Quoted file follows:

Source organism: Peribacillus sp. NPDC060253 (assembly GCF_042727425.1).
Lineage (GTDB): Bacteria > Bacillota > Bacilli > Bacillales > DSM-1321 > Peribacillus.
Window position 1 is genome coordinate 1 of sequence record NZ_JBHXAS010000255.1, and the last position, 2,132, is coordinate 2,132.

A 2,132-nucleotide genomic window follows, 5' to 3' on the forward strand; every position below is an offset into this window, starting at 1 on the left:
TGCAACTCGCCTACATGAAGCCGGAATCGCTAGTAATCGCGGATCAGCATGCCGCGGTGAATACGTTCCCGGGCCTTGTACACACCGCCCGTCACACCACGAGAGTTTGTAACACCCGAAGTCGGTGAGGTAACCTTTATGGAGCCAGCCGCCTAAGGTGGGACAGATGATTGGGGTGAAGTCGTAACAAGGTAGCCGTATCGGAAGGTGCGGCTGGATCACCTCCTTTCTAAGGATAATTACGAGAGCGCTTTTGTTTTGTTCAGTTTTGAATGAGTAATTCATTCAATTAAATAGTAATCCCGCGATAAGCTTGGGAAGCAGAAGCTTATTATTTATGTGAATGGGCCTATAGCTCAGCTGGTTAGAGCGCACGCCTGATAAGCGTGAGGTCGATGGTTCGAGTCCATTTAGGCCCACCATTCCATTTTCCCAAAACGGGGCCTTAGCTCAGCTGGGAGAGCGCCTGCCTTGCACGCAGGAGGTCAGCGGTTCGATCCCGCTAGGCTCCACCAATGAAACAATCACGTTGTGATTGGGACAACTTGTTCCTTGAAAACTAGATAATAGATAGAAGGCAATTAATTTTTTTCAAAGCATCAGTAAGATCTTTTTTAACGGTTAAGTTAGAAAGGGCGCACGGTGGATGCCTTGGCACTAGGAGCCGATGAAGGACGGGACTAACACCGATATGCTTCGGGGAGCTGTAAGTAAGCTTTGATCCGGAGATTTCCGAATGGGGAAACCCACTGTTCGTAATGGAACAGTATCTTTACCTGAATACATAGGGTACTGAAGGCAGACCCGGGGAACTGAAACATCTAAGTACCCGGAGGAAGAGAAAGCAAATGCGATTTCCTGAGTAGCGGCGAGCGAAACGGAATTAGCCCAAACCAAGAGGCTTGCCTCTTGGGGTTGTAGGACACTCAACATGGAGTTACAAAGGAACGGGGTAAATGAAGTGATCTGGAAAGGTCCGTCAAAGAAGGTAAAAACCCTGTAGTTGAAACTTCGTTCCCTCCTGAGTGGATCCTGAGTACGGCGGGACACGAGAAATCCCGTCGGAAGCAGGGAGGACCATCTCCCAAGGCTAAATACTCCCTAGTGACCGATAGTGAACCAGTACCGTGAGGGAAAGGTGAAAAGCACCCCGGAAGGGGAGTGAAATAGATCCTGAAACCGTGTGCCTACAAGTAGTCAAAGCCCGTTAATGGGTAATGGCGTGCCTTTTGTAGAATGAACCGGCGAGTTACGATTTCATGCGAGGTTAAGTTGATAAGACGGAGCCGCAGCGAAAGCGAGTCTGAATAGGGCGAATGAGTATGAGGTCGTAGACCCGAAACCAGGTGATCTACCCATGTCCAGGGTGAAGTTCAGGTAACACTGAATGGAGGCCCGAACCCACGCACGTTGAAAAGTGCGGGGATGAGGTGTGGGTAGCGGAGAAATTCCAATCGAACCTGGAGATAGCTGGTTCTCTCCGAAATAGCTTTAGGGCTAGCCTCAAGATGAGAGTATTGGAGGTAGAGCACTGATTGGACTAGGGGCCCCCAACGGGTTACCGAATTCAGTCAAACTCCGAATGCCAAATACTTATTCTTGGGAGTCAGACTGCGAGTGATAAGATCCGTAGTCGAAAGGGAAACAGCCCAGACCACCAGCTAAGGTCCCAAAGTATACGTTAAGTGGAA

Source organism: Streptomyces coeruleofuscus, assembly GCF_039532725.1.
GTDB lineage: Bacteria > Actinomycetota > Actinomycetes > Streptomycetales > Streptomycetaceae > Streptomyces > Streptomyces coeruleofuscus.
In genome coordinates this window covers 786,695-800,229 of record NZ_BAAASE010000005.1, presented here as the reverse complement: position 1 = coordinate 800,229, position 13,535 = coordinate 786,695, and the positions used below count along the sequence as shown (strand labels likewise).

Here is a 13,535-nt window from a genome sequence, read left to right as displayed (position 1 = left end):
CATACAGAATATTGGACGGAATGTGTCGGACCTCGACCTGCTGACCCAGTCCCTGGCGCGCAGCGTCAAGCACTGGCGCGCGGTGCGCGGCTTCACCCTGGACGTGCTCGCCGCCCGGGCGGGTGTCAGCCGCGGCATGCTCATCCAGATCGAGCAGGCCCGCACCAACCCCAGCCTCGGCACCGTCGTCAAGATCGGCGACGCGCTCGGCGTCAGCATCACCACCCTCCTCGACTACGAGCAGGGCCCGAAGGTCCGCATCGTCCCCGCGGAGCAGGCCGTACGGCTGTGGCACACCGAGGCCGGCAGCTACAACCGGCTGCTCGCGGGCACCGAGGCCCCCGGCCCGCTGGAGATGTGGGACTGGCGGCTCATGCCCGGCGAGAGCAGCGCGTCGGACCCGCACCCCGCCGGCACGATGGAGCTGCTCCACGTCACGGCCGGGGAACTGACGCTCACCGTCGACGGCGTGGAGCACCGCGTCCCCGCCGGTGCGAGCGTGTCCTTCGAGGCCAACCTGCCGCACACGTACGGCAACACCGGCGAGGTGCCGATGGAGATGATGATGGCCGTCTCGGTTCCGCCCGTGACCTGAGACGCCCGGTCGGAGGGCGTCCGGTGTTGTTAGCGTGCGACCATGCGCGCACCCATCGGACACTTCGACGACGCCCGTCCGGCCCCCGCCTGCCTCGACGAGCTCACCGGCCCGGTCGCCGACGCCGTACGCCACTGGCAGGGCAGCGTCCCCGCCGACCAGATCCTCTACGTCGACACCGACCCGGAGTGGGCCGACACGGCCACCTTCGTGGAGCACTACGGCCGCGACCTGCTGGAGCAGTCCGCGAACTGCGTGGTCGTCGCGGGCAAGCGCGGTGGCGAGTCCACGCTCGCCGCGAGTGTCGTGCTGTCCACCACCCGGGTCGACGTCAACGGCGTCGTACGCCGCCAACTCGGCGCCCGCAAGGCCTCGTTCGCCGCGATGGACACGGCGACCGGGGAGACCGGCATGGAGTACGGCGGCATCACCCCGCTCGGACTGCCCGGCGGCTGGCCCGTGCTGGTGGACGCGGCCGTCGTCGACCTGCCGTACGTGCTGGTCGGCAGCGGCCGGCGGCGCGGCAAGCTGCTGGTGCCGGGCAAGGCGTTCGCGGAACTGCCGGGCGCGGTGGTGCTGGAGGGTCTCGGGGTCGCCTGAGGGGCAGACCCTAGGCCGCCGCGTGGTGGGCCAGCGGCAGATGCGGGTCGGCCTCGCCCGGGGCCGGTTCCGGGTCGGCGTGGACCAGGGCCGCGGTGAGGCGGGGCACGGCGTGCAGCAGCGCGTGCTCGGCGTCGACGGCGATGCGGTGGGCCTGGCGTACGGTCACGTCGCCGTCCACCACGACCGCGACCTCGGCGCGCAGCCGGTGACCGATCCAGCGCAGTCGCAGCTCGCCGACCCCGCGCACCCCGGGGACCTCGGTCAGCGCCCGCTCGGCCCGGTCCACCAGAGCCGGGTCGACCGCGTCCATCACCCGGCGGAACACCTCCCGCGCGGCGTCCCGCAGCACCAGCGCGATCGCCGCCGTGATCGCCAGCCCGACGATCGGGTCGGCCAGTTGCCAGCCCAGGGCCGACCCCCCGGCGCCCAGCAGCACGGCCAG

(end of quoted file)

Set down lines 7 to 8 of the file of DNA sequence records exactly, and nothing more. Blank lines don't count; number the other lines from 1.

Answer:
GTDB lineage: Bacteria > Actinomycetota > Actinomycetes > Streptomycetales > Streptomycetaceae > Streptomyces > Streptomyces coeruleofuscus.
In genome coordinates this window covers 786,695-800,229 of record NZ_BAAASE010000005.1, presented here as the reverse complement: position 1 = coordinate 800,229, position 13,535 = coordinate 786,695, and the positions used below count along the sequence as shown (strand labels likewise).